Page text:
Lagunitas Brewing‘s Twitter feed recently declared that Chicago Mayor Rahm Emanuel was a “very important person” in the Petaluma, Calif.-based brewery’s effort to expand into the hometown of founder Tony Magee. (Indeed, Lagunitas plans to have its Chicago brewery in operation by September, also according to Twitter, and its taproom even sooner.) Not only is Hizzoner very important to Lagunitas’ efforts, but, by different accounts, he’s a fan of craft beer in general (perhaps he picked it up from friend Barack Obama, the first president to homebrew in the White House?). This got me to thinking about craft beer’s other political friends over the decades.
The biggest name that jumps to mind is the 39th occupant of the biggest office in the land: Jimmy Carter. The president in October 1978 famously signed into law HR 1337, a reconciled congressional bill pushed by California Senator Alan Cranston that legalized homebrewing at the federal level. Crucially, the reconciled bill included amendment No. 3534, which did away with a previous version’s cap of 30 gallons at a time per household. (Interestingly, though he was oft-portrayed as a Baptist teetotaler during his successful ’76 run for the White House, Carter took up winemaking post-office in Georgia.)
It was Carter’s predecessor, Gerald Ford, who added his imprimatur to perhaps a much more important piece of federal largesse: a tax break for smaller breweries. The break, championed by the redoubtable Henry King, reduced the federal excise tax on beer from $9 to $7 per barrel on the first 60,000 barrels—so long as a brewery produced no more than 2 million barrels annually. Ford was nudged by fellow Michigander Peter Stroh to sign the break.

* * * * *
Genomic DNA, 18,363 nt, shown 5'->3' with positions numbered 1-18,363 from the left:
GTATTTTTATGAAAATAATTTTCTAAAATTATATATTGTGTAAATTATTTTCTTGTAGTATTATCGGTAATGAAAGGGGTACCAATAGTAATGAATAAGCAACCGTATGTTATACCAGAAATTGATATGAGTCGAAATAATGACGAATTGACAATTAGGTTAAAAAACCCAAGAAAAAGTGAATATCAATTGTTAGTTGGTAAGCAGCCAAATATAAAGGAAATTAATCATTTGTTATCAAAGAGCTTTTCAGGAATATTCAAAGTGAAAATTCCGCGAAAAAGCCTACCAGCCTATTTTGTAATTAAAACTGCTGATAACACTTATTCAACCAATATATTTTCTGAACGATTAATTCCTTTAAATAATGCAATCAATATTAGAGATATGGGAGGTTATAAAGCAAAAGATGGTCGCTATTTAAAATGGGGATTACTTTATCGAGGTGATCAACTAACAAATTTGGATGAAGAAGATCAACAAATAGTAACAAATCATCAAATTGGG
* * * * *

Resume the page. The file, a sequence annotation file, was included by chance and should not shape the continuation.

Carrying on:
There have been other friends in high places for American craft beer. Bill and Hillary Clinton were fans of Sam Adams in the early 1990s, when craft beer was still a novel, even precarious thing. Big-city mayors like Ed Rendell in Philadelphia in the 1990s and Michael Bloomberg in New York today have championed craft breweries as machines of urban revitalization and gentrification. Beverley Perdue, the former governor of my home state of North Carolina, stood in 2012 with both Ken Grossman of Sierra Nevada and Kim Jordan of New Belgium to smilingly endorse their plans for breweries in the Appalachians. But no one, for now, comes close to Ford and Carter.
· Henry King: Another King of Beers [Appellation Beer]